Conservative MP Chris Skidmore quits over oil and gas expansion plans

Nearly a year ago, Skidmore published his Independent Review of the Net-Zero Strategy containing 129 policy recommendations for the Government.

As the former Energy Minister during the UK Government’s enactment of the net-zero commitment by 2050, Skidmore has been a consistent advocate, urging the Government to adhere to its net-zero goals.

However, today, (5 January), the Tory party’s net-zero hero announced his resignation via platform X (formerly Twitter).

Skidmore had initially planned to step down at the upcoming general election, but his abrupt resignation has triggered the need for yet another by-election in his constituency of Kingswood, located in Gloucestershire.

After serving approximately 14 years as a Member of Parliament, he cited his withdrawal of support for the party due to its stance on fossil fuels as the reason for his departure.

Skidmore expressed serious concern over the new gas and licensing bill, calling it ‘a global signal that the UK is rowing even further back from its climate commitments.’

He said: “I can no longer condone nor continue to support a government that is committed to a course of action that I know is wrong and will cause future harm.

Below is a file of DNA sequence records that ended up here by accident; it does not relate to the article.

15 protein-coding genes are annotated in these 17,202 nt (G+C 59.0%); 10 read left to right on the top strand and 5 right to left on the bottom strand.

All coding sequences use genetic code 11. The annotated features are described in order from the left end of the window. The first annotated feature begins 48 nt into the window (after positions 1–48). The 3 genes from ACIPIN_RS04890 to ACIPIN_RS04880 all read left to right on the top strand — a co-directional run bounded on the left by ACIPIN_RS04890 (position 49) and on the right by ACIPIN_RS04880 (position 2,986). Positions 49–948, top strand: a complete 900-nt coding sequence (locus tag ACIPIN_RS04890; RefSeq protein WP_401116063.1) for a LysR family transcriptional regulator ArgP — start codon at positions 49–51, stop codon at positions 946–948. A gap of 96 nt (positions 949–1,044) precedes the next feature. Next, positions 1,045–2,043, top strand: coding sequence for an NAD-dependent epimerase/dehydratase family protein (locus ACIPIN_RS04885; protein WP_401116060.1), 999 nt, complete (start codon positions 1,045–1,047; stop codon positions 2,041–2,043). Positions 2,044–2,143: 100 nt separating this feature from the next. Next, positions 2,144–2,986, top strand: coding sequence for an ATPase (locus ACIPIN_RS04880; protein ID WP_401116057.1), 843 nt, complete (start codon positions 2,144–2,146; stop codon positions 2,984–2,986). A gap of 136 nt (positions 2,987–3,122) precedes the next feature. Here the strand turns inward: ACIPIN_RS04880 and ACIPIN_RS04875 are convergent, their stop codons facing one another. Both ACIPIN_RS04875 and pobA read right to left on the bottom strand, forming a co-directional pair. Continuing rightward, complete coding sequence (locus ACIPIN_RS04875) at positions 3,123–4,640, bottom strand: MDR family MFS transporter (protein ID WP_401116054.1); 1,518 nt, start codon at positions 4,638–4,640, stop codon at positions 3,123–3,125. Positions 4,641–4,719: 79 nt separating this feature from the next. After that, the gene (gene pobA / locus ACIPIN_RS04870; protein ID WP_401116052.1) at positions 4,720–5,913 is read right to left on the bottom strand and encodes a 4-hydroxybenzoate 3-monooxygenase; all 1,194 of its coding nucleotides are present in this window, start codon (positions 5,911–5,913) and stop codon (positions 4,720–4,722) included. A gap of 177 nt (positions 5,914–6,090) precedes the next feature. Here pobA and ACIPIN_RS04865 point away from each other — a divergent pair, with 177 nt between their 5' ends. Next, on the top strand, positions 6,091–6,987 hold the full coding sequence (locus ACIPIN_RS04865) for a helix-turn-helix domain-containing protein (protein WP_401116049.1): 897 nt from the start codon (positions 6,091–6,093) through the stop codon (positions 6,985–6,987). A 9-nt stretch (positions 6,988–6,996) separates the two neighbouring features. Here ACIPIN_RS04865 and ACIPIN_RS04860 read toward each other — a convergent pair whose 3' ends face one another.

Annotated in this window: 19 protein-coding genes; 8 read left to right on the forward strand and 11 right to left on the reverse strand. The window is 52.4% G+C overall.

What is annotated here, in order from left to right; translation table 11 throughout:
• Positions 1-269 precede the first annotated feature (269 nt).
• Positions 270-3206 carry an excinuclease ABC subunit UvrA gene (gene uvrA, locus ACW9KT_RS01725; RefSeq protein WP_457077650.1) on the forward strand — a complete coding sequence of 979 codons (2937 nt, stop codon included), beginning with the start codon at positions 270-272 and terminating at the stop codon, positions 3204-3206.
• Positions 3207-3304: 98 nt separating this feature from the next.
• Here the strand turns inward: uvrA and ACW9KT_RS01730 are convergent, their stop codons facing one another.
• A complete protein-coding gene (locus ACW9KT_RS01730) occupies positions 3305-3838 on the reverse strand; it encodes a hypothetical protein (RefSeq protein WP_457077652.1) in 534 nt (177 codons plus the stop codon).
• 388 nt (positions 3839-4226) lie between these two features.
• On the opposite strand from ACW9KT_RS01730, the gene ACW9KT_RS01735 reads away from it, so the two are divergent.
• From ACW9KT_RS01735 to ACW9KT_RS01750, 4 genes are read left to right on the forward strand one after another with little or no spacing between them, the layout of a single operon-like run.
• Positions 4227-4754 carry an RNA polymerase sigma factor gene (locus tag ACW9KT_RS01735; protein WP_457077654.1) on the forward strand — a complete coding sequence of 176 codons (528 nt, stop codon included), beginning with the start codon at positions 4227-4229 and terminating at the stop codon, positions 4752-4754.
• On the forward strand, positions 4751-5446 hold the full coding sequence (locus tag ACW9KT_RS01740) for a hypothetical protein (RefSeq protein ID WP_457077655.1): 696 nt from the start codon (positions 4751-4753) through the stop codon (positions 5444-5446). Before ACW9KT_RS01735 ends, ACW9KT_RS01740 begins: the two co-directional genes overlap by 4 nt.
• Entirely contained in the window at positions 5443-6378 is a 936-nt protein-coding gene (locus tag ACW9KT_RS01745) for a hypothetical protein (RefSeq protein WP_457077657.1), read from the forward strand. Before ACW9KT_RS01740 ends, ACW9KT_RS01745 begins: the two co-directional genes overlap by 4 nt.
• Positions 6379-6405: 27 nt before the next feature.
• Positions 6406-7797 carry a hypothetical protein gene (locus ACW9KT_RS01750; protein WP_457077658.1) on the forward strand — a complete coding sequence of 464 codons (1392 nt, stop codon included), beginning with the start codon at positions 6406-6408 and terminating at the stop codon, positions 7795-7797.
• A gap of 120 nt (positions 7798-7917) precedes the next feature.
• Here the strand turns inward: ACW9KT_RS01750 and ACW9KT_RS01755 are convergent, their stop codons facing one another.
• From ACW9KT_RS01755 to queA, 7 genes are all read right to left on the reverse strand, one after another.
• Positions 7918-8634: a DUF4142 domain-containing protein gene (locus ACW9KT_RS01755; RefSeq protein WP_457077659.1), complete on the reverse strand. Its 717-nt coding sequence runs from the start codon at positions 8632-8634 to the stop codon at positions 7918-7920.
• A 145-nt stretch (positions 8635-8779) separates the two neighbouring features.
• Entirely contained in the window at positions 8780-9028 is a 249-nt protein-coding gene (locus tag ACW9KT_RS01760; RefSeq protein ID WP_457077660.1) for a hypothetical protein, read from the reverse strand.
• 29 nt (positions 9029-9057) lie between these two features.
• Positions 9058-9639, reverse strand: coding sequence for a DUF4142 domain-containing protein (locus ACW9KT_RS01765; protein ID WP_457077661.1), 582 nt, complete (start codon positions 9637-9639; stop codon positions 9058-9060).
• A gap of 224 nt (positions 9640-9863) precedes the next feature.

“I am therefore resigning my party whip and instead intend to be free from any party-political allegiance.”

In November last year, the Government unveiled the Offshore Petroleum Licensing Bill to the Parliament. The bill is scheduled to be introduced to the House of Commons for a vote next week.

While the bill has already received a lot of criticism from the green groups, the Government continues to push it forward for the reasons of national energy security and reducing costs.

However, Energy Secretary Claire Coutinho’s indicated in a BBC interview that such developments might not lead to the desired outcomes.

Skidmore added: “I cannot vote for the bill next week. The future will judge harshly those that do.”

The Labour party has declared its commitment to refraining from issuing new licenses for oil and gas expansion. Instead, the party is focusing on a just transition away from fossil fuel dependence by reskilling workers from the fossil fuel sector for employment in low-carbon industries.

In an exclusive interview at COP28 last year, Skidmore told edie that the UK Government’s decision to expand fossil fuel licensing has caused the UK to lose its reputation as global leader.

Skidmore emphasised the same in his resignation statement: “It is a tragedy that the UK has been allowed to lose its climate leadership.”

This builds on the Government’s roll backs on its net-zero commitments last year, which too drew severe criticism from the green economy.

Skidmore’s decision has garnered widespread support from industry leaders and the opposition alike, applauding his resolute commitment to the net-zero movement.

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